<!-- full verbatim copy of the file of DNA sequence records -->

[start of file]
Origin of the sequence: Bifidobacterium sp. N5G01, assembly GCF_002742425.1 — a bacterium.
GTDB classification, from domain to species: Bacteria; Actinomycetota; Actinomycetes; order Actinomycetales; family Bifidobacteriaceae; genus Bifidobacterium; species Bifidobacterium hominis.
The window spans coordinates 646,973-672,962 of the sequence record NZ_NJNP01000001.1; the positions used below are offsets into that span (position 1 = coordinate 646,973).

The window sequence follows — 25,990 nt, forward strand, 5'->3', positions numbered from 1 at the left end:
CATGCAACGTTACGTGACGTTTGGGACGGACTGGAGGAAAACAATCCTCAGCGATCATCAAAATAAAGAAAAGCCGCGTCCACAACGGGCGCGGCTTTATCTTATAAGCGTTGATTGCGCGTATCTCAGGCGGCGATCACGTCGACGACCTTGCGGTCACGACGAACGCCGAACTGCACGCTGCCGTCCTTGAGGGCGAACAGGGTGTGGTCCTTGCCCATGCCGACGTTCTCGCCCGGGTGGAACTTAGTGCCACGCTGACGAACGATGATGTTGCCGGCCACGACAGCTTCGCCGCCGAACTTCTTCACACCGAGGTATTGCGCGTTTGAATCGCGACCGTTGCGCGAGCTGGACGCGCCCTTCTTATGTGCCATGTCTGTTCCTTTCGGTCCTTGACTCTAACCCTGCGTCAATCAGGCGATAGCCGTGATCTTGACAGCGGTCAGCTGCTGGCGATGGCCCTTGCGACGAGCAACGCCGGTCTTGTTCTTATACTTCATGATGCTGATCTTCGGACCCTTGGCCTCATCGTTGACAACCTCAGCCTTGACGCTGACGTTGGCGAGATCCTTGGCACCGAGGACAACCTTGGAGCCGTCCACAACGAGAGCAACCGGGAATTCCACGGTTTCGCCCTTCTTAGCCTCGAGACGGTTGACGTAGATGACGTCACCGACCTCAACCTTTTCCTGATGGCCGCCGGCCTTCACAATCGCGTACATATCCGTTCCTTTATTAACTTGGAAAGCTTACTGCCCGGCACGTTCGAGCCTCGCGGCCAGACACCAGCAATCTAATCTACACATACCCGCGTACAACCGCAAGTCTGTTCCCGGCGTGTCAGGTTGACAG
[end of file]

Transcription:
Origin of the sequence: Bifidobacterium sp. N5G01, assembly GCF_002742425.1 — a bacterium.
GTDB classification, from domain to species: Bacteria; Actinomycetota; Actinomycetes; order Actinomycetales; family Bifidobacteriaceae; genus Bifidobacterium; species Bifidobacterium hominis.
The window spans coordinates 646,973-672,962 of the sequence record NZ_NJNP01000001.1; the positions used below are offsets into that span (position 1 = coordinate 646,973).

The window sequence follows — 25,990 nt, forward strand, 5'->3', positions numbered from 1 at the left end:
CATGCAACGTTACGTGACGTTTGGGACGGACTGGAGGAAAACAATCCTCAGCGATCATCAAAATAAAGAAAAGCCGCGTCCACAACGGGCGCGGCTTTATCTTATAAGCGTTGATTGCGCGTATCTCAGGCGGCGATCACGTCGACGACCTTGCGGTCACGACGAACGCCGAACTGCACGCTGCCGTCCTTGAGGGCGAACAGGGTGTGGTCCTTGCCCATGCCGACGTTCTCGCCCGGGTGGAACTTAGTGCCACGCTGACGAACGATGATGTTGCCGGCCACGACAGCTTCGCCGCCGAACTTCTTCACACCGAGGTATTGCGCGTTTGAATCGCGACCGTTGCGCGAGCTGGACGCGCCCTTCTTATGTGCCATGTCTGTTCCTTTCGGTCCTTGACTCTAACCCTGCGTCAATCAGGCGATAGCCGTGATCTTGACAGCGGTCAGCTGCTGGCGATGGCCCTTGCGACGAGCAACGCCGGTCTTGTTCTTATACTTCATGATGCTGATCTTCGGACCCTTGGCCTCATCGTTGACAACCTCAGCCTTGACGCTGACGTTGGCGAGATCCTTGGCACCGAGGACAACCTTGGAGCCGTCCACAACGAGAGCAACCGGGAATTCCACGGTTTCGCCCTTCTTAGCCTCGAGACGGTTGACGTAGATGACGTCACCGACCTCAACCTTTTCCTGATGGCCGCCGGCCTTCACAATCGCGTACATATCCGTTCCTTTATTAACTTGGAAAGCTTACTGCCCGGCACGTTCGAGCCTCGCGGCCAGACACCAGCAATCTAATCTACACATACCCGCGTACAACCGCAAGTCTGTTCCCGGCGTGTCAGGTTGACAG